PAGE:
Take ownership of the design. If you have worked through the previous 4 steps, then you will have had made a large contribution to the design process. Own this and you will find your reception of the outcome to be better.

Delivering feedback

A camel is a horse designed by committee, as the saying goes. I prefer the analogy of the pilot flying in the fog. Guided only by her instruments she course corrects until she leaves the fog and finds her plane is upside down. The tendency in delivering feedback is to focus on details out of the gate, but this can make you lose sight of the horizon. This is where your design brief is going to save the day.

Re-read your design brief and answer the following questions: do the designs fulfill the brief? Do they represent your organization? If there is a building phase (i.e. in the case of a website) do the designs maintain the scope of the project? Are there any flags about the capacity of your organization to meet the aspirations of the design? For example, if this is a branding project, are the guidelines too strict for your union locals, etc.

You’ve taken amazing notes during your design presentation. Now, get those guys out and go over the designs in more detail. Write down all your thoughts and critiques and organize them.

If you’re working in a group, look for contradictions in these critiques and resolve them. Either come to consensus, or choose a formula to evaluate them. For example, if one person says “I don’t like the image above the fold” and another says “I love the image above the fold”, remember that designers are professionals, agree these cancel eachother out, equaling a neutral reaction, and go with the professional opinion.

Rank your feedback by importance, allowing your designer to prioritize. If you have a small budget, an exhaustive revision round may blow it, so be careful to balance what is really important with how much time and money you have to spend.

Get your money’s worth by giving your designer problems, not solutions!

Finally, the most important step.

Rephrase any prescriptive feedback to be a problem, rather than a solution. “This text is hard to read” is a great piece of feedback. “Make this text black” is not. For every problem, there are infinite solutions. The job of the designer you hired is to make the one that best executes on the goals you stated in your design brief. You’re shortchanging yourself by stepping in with solutions. Get your money’s worth by giving your designer problems, not solutions!

Launching your project

If you haven’t yet, create a launch plan. Launching a project is as important as starting it. Depending on the project (a poster is different than a website), you will face different challenges of getting your project out the door. Involve the designer in this as they will know how to problem solve with printers, web developers, at events, etc.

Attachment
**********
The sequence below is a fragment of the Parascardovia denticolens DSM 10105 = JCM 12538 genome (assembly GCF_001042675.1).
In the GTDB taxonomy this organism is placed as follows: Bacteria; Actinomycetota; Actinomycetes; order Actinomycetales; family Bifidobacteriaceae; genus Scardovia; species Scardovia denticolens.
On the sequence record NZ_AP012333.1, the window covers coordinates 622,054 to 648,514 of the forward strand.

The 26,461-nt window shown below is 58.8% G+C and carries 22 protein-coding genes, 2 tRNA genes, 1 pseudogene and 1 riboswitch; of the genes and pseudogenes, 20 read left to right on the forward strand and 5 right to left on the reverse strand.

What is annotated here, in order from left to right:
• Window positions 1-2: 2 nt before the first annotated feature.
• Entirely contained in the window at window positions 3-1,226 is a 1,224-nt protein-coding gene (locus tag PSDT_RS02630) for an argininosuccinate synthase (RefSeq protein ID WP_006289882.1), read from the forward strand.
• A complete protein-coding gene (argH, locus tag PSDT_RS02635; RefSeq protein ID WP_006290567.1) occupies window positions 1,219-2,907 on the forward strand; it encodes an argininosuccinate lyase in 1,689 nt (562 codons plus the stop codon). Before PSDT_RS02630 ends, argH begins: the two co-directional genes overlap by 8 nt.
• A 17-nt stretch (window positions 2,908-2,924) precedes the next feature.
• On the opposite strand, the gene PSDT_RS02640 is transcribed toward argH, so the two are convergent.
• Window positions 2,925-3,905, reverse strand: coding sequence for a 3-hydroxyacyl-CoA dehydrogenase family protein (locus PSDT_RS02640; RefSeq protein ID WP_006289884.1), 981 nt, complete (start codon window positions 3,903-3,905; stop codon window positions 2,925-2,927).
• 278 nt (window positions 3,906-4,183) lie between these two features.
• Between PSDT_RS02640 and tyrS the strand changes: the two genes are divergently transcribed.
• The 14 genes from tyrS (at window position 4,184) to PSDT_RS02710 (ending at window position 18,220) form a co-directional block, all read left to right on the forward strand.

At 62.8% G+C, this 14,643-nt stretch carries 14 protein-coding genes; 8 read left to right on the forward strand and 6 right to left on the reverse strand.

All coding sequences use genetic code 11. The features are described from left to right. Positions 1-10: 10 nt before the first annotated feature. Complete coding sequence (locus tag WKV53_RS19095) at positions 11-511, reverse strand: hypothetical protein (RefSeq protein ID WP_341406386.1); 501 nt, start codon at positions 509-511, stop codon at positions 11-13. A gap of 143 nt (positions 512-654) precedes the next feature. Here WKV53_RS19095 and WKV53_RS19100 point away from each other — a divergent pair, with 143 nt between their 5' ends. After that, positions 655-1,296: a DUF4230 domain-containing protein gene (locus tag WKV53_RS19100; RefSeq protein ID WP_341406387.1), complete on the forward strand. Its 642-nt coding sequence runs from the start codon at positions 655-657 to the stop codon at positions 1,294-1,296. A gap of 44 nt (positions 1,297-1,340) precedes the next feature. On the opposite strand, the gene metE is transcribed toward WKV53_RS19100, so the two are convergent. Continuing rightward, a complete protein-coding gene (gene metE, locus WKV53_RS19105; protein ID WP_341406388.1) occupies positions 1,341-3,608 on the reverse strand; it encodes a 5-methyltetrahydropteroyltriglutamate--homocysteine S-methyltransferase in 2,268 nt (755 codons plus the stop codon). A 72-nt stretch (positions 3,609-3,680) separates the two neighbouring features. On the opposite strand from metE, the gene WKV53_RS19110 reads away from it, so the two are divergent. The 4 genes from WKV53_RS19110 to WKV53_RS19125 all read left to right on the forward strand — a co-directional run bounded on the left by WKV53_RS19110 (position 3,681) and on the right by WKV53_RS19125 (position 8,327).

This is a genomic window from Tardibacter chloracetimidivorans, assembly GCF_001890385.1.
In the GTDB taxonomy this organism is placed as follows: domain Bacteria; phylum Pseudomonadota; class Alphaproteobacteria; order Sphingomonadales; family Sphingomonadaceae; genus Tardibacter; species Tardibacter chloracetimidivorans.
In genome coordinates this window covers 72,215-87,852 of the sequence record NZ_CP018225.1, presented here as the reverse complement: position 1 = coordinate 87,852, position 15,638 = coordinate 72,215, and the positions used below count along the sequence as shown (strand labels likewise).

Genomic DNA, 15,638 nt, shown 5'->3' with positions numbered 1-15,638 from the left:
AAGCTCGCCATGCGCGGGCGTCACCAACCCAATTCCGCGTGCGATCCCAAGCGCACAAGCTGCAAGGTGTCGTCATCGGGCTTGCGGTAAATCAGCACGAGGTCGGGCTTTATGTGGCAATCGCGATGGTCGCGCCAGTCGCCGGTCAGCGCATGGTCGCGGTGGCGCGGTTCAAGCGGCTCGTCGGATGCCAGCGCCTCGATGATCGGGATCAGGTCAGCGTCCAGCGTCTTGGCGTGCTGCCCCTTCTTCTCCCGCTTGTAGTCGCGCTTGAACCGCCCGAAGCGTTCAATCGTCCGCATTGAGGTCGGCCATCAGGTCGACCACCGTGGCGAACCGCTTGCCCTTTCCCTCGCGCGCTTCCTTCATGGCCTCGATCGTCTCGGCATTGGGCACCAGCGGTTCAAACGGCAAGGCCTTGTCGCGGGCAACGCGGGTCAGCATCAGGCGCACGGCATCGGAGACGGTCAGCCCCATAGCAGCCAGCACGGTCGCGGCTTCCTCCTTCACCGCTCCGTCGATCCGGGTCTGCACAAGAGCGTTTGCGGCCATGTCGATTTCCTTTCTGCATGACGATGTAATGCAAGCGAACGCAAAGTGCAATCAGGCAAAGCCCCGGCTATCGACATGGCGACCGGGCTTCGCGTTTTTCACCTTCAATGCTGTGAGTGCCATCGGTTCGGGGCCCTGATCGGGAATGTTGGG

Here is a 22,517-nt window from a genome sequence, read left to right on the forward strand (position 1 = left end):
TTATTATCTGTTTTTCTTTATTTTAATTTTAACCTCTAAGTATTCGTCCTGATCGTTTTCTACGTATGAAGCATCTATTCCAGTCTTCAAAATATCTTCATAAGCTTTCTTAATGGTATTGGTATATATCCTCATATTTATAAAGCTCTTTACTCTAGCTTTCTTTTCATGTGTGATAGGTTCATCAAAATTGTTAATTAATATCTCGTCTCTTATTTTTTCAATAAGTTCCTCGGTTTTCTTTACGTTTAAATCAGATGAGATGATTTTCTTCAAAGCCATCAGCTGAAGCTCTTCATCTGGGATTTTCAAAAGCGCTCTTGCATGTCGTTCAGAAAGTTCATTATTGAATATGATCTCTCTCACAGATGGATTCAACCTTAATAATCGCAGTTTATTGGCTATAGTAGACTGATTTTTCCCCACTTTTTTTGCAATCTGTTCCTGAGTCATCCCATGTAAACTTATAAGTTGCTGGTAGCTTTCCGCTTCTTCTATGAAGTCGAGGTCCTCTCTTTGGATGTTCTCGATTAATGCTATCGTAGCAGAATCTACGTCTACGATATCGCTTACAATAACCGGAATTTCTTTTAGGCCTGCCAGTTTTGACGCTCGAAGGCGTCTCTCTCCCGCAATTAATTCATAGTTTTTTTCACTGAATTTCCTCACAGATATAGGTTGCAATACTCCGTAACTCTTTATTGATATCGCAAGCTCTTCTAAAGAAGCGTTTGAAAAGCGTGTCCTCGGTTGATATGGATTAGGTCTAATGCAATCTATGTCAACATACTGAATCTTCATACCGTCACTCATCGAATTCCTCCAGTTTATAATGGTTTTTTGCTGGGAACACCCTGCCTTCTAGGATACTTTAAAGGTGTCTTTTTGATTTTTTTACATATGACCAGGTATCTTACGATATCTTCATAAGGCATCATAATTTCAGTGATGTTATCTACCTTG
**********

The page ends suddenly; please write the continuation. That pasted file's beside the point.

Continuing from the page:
We’ve had numerous instances where once the core project was up, we were asked to follow up with some collateral pieces, like signage for an event, or Facebook ads for a campaign. When you’re budgetting, you may want to retain a little money for these eventualities.

The great thing is that if you were to hire a designer to simply make conference badges, for example, the fee might be quite expensive, but if you’re asking the same designer who built your conference site to add on some badges, you’re looking at a smaller bill, since the foundational work has already been done.

If you think you will need help from the designer after or during launch, build it into the timelines. A lot of freelance designers use the opportunity of having finished a big project to take a holiday or start a new contract. You don’t want to be left in the lurch for lack of planning.

Credit where credit is due

Are you happy with your final product? Are your colleagues telling you how great it all looks and works? Let them know who helped you out. Tweet out a little thank you to your designer. Invite the designer to your event, to the rally, to the conference. Freelance designers, especially, rely on word of mouth to build their business and they worked so hard! They earned a little recognition!

Make sure to credit photographers and illustrators separately from designers, but they need the same love.

Bonus: paying designers

Every contractor will have a different payment schedule. I’ve know designers who won’t give over final files until they’re paid, where at our agency we’ve billed out monthly over the course of a year. It all depends, but let me finish on this. Freelance designers, especially young ones, live a precarious life waiting by the mailbox for cheques. If you can send an e-Transfer, do. If you can pay the majority up front, do. Pay promptly, and that next project you need asap just jumped to the front of the queue. --

  • Take stock of what you have and what you will need.
  • Form a committee who is empowered to make decisions.
  • Write a design brief
  • Make sure you have a sense of budgets and timelines before approaching a designer
  • Collaborate with the designer—start blue sky and then work down to the details
  • Take your passion for social justice, human rights, the environment, labour rights and use that to inspire the designer
  • At the design presentation listen carefully and take notes
  • Deliver feedback in the form of problems, not solutions
  • Create a solid launch plan and account for things that may go wrong
  • Give your designer credit, and pay them quickly!

I hope this has been useful. Please add any questions or comments below and I will amend/expand on anything that needs it

originally published Friday, March 02, 2018